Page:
The page has consistency of terminology and structure. There’s a short introduction, telling people the purpose of the document. There are links to related information, in case someone has wandered in off the Internet and landed on the wrong page (“every page is page one”). The table of contents on the right tells people at a glance what’s on the page.
Plenty of headings mean people can scroll down and absorb the content easily. The structural design of putting the “Previously” sections on the left, and the “now” on the right, makes it easy to grok what’s happening.
The page looks good. We want readers to have a pleasurable experience of the document, leading into a pleasurable experience of the product.
Unsurprisingly, given the way life goes on a wiki, the page has turned out to be a handy place for people to comment on the release, and for the product managers to respond. Docs alive! 😀
To mark the impending release of Confluence 5.0, we’ve applied a new style to the Confluence documentation. It’s done by means of some snazzy CSS, created by Andrew Prentice, Valter Fatia and Paul Watson.
What do you think of the new look? We’d love your feedback on the styles, the way some information is hidden until you hover over it (try zooming your cursor around the page to find the hidden bits) and the contrast with the standard Confluence 5.0 look.
Our customised styles
We’ve applied custom CSS only to the latest documentation space on the wiki – that’s the documentation for Confluence 5.0. This space is using the Documentation theme, but with a lot of CSS on top:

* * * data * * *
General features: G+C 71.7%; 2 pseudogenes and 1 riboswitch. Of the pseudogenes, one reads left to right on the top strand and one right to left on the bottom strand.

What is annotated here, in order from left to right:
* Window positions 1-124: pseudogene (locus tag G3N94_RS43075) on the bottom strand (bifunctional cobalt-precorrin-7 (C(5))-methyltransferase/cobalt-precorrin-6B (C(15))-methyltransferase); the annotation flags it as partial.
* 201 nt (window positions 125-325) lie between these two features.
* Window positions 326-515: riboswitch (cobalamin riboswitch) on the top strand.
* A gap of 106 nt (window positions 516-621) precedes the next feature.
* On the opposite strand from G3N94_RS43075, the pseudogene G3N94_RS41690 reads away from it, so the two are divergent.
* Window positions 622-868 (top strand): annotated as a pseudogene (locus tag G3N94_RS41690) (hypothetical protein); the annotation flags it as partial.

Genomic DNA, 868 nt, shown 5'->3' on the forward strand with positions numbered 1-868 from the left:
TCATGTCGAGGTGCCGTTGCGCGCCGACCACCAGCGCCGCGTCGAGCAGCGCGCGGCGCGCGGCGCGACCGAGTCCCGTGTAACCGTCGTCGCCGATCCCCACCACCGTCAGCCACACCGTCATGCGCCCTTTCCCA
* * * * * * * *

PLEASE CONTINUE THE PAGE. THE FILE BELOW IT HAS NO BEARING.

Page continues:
The standard Confluence 5.0 styles in the Documentation theme
The documentation for Confluence 4.3 is on the same wiki, but we haven’t applied the custom stylesheets. The wiki is already running Confluence 5.0, so you can see the new 5.0 look and feel without any custom styling. The space is using the Documentation theme:
The standard Confluence 5.0 styles in the default theme
Just for completeness, here’s the Atlassian Training space, on the same wiki, but using the default Confluence 5.0 theme:
How do you add CSS to a Confluence space?
It’s all in the documentation: Styling Confluence with CSS.
This hint is for people who are using the Documentation theme in Confluence wiki, and want to hide the child pages that are shown at the bottom of every page. After all, the left-hand navigation bar in the Documentation theme shows a page tree, including all parent and child pages. So it’s probably overkill to show the children at the bottom of every page too.
To hide the child pages, add some CSS to the space. This is the CSS you need:
I’ve tested the above CSS in Confluence 4.3 and 5.0.
To add the CSS to your space, you need space administrator permissions. Go to Browse > Space Admin > Stylesheet, edit the stylesheet and dump the above code into the text box.
The documentation has more guidelines on using custom stylesheets: Styling Confluence with CSS.